BY LUSY LIMA
The Anglophone crisis that started with separate strikes by common law lawyers and teachers of English speaking extraction in 2016 has degenerated in an armed conflict, with tension raging in the North West and South West regions of Cameroon. In spite of several calls for protagonists to give peace a chance, kidnapping, killing,wanton arrests and detention, as well as the burning down of villages and property have taken centre stage, with accusations and counter accusations being the order of day. The crisis,now turned civil war, has recorded multiple deaths on both sides of the divide.
While the Yaoundé administration is accused of giving deaf ears to possible solutions to the conflict, the separatists have remained adamant to realizing complete secession. This, at a time when official figures indicate hundreds of thousands are internally displaced and tens of thousands more seeking refuge in neighbouring Nigeria.
Meantime, the government is bent on tracking and cracking down on those considered ‘agents of destabilization’, who are usually charged with treason, terrorism,insurrection, propagation of false information and possessions of the identification document of the imaginary state of Ambazonia. Government forces have embarked on sporadic raids in the Northwest and Southwest regions of the country. Such actions have been extended to Cameroonians abroad who are, by some reasons, considered part of the separatist group or enemies of the state.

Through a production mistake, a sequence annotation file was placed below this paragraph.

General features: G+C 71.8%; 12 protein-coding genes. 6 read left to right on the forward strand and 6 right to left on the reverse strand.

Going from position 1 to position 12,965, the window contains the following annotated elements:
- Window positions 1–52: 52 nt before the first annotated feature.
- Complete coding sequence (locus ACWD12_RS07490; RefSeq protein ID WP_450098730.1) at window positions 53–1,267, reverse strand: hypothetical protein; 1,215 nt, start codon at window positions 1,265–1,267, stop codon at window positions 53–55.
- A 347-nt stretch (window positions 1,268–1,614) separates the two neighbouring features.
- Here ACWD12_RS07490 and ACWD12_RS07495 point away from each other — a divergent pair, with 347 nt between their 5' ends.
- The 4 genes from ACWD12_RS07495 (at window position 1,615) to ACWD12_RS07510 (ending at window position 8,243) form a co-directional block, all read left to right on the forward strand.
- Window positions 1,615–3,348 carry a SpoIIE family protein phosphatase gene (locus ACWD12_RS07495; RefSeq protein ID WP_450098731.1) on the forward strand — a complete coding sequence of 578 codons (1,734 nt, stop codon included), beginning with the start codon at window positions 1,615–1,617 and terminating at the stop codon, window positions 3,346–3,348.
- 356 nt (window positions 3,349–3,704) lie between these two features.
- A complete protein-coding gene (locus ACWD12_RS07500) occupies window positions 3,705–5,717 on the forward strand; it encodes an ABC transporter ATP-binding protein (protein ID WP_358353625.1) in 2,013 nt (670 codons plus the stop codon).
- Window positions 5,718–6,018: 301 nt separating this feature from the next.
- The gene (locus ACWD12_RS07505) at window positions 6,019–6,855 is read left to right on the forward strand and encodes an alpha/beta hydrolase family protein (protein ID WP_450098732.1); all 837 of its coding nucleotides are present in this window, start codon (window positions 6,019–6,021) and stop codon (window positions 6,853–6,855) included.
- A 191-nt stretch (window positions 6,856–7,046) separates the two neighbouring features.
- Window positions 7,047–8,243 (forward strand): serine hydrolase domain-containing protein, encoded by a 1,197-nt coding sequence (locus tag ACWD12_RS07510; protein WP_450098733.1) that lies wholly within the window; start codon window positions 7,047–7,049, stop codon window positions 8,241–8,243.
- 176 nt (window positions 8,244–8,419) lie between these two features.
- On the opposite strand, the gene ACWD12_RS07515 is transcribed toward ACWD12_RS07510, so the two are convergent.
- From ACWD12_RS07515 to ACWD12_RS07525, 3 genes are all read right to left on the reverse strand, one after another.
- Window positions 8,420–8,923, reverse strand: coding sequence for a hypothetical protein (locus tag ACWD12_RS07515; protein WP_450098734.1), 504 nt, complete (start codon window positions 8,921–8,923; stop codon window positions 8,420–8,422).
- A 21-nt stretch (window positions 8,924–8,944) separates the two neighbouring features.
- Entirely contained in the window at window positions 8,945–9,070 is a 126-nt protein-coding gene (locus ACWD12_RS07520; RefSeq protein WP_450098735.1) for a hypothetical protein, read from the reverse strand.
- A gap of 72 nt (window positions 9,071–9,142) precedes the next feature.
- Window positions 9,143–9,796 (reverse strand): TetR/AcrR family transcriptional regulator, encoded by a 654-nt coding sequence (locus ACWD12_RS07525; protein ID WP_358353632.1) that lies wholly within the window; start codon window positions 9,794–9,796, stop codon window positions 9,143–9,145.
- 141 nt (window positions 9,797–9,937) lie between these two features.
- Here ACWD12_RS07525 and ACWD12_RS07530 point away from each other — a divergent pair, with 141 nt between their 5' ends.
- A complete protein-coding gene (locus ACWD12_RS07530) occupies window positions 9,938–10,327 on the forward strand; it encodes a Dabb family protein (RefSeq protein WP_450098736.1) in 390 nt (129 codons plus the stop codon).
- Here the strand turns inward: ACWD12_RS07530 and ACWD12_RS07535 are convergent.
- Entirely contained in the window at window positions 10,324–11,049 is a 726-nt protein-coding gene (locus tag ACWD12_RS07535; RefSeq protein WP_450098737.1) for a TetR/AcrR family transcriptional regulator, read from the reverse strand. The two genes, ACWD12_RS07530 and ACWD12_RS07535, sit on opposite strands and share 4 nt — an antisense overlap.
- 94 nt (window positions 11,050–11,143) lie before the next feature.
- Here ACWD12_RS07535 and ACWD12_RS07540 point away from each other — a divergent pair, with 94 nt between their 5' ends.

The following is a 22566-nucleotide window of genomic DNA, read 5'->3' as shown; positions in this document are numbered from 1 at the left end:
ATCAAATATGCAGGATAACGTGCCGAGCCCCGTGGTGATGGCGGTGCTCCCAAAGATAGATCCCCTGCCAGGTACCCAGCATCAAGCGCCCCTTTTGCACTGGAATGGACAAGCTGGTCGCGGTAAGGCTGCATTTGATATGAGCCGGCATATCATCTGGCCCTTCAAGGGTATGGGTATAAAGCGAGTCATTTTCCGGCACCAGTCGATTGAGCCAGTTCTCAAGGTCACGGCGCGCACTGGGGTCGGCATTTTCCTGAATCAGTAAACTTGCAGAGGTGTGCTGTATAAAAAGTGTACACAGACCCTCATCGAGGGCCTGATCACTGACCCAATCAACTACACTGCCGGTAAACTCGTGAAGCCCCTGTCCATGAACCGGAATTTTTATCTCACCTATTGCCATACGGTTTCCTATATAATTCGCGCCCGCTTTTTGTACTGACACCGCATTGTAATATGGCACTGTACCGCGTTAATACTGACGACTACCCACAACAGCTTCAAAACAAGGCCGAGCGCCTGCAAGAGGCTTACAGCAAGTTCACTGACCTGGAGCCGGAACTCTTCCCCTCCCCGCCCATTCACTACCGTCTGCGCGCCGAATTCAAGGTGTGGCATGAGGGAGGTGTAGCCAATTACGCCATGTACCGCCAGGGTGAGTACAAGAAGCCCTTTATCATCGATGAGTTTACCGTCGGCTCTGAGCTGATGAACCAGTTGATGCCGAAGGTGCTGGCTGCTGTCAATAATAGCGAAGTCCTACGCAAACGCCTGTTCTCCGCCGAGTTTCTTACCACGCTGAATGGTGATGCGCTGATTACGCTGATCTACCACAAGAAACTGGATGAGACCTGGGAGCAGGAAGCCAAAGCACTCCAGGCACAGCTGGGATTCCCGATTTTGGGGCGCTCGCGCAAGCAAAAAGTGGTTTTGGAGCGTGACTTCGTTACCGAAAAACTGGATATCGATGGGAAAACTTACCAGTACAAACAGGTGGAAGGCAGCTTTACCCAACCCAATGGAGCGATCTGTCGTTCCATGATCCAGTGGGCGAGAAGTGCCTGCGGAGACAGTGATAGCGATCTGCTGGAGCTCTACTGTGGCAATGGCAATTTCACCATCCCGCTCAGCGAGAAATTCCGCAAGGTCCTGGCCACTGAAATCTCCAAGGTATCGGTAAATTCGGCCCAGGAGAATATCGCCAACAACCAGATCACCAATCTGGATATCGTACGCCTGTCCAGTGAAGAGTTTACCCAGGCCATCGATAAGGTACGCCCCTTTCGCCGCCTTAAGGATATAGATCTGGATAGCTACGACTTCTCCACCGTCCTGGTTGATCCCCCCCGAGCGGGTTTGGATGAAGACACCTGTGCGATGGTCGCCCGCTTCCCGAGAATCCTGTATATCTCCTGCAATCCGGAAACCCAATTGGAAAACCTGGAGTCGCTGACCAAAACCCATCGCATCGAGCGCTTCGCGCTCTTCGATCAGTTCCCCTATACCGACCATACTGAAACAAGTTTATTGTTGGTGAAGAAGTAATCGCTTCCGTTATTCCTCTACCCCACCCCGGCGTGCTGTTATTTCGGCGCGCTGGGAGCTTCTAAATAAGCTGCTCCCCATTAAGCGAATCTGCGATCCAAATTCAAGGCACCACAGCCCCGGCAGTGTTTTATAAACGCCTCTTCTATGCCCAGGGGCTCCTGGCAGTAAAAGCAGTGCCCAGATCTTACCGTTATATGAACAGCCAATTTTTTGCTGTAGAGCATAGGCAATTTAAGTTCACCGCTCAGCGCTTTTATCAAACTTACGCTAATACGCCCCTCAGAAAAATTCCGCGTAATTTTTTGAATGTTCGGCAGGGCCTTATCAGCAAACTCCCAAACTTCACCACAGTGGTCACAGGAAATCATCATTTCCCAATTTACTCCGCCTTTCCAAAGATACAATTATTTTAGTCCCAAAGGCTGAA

Recently, two Southern Cameroon National Council, SCNC, activists from South Africa, Ndeh Devine and Ambe Edward, were arrested upon arrival at the Yaoundé International Airport before remanded at the Kondengui maximum security prison, still in the nation’s capital.
On March 9, 2020, a group of SCNC members in the UK , among whom were Robert Tamanji, Ivo Kuka, William Fonya, Royce Buh Meh- Kah, and Emmanuel Foncham, staged a protest at the parliamentary square in London, calling for Cameroon to be kicked out of the Common Wealth of Nations. The demonstrators carried placards with messages such as; “we want independence”, “we demand justice”, “stop the
genocide in Southern Cameroon” etc. Security sources in London hinted that two of the activists; Ivo Kuka and Emmanuel Foncham were arrested during the protest by the London metropolitan police on the Victoria Street SW1. The International community has times, without number blamed the government of Cameroon for atrocities and rights abuses.